- A Charles Sturt University student’s research examines the impact of the 2019/2020 bushfires on Greater Gliders in Woomargama National Park, in southern NSW
- A combination of logging, fire, climate change and habitat degradation has seen a decline in Greater Glider numbers
- Early data indicates that Greater Gliders are in much higher densities in the unburnt areas of Woomargama National Park compared to areas impacted by burning
With the UN World Wildlife Day on Thursday 3 March, a Charles Sturt University Honours student’s research is contributing to protection of one of Australia’s ‘vulnerable’ species.
Ms Mikayla Green (pictured), a fourth-year Bachelor of Animal Science student completing Honours in 2022, has been studying in the Charles Sturt School of Agricultural, Environmental and Veterinary Sciences in Wagga Wagga since moving to Australia from New Zealand in 2019.
Ms Green’s honours research is part of research at the new Charles Sturt Gulbali Institute of Agriculture, Water and Environment and is supported by Murray Local Land Services through funding from the Australian Government’s Bushfire Recovery Program.
She is assessing the impact of the 2019/2020 bushfires on Greater Gliders in Woomargama National Park, in southern NSW, ‘the largest protected area of forest west of the Great Dividing Range’.
“I have been learning all about Australia’s flora and fauna throughout my studies and am now completing my Honours research project in ecology,” Ms Green said.
“Greater Gliders (pictured left) are arboreal mammals with the ability to glide up to 100 meters through the air from tree to tree. They are Australia’s largest gliding mammal.
“They are nocturnal and will spend most of the night foraging on leaf tips high up in the canopy of old growth forests, and during the daytime they spend their time sleeping in the hollows of trees where they are safe from predators.
“They are characterised by large fluffy ears, a long tail and come in two colour variations (light and dark), and some people will refer to them as ‘flying koalas’ due to their large fluffy ears, eucalypt diet and gliding capabilities.”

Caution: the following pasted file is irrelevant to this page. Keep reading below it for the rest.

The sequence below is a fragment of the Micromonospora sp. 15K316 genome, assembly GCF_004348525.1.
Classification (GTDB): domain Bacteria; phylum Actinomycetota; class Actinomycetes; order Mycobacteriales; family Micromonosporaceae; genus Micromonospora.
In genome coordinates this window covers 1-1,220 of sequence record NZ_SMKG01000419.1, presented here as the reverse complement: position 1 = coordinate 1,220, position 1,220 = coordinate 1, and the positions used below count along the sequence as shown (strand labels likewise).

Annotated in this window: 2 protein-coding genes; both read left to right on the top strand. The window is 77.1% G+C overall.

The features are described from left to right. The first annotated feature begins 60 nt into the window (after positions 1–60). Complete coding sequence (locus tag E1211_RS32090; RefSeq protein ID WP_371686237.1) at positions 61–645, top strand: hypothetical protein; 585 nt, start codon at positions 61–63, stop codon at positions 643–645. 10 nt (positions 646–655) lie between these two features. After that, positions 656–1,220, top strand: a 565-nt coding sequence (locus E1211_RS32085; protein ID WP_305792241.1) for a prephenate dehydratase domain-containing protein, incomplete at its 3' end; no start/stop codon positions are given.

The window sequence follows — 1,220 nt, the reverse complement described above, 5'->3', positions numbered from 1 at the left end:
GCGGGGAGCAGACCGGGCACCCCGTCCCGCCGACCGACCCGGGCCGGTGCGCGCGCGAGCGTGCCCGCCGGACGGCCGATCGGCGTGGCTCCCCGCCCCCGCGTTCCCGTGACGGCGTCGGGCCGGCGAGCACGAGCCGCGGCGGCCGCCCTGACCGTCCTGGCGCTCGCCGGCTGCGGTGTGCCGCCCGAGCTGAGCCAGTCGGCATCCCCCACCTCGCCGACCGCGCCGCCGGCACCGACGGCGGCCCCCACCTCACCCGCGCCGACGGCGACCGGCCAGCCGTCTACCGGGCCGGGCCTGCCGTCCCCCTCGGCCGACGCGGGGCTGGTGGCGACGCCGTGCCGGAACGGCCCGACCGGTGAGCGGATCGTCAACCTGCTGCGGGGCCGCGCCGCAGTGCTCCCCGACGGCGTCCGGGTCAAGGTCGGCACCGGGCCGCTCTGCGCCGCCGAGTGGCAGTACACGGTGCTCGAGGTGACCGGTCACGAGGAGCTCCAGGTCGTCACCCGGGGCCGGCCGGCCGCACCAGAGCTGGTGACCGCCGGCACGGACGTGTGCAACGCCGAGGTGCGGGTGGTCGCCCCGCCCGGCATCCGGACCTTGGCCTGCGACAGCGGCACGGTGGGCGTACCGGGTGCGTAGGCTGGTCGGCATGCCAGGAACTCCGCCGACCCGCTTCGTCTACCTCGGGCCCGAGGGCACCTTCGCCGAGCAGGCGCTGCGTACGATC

Ms Green explained that Greater Gliders were once a widespread and abundant species that are highly dependent on old growth forests and make use of hollows in the trees, but a combination of logging, fire, climate change and habitat degradation has seen a decline in population numbers and they are listed as ‘vulnerable’.
“They have a very specific folivore diet (that is, they eat only leaves and occasionally flowers) which results in them mainly occupying the canopy where the new leaf tips are growing,” she said.
“Therefore, when bushfires occur this results in habitat loss and fragmentation which is detrimental to this species.”
Through the recent summer Ms Green has been completing the fieldwork portion of her Honours project which involves spotlighting for arboreal mammals within the national park.
“I am using the ‘double observer’ method of research which involves two people ─ fellow honours student Lucy Wright and me ─ walking 32 set transect lines each 300 meters long, with a spotlight to look for wildlife eyeshine in the trees.
“Once a bright light is shone directly towards a greater glider their eyes light up in a bright and yellowish shine. After eyeshine has been detected, the species of animal is recorded, as well as its location and any other specific relevant information.”
Ms Green emphasised that there is still a lot of work and statistical analysis to complete until conclusions can be drawn from the data.
“So far, the data is indicating that Greater Gliders are in much higher densities in the unburnt areas of Woomargama National Park compared to those areas which have been impacted by burning.
“I hope that by conducting this research about Greater Gliders in Woomargama National Park that the data can be used to monitor and potentially initiate strategies to conserve the population within the Woomargama National Park,” she said.
“I also hope that through media recognition my research brings attention to the vulnerability and variety of endemic animals we have here in Australia.”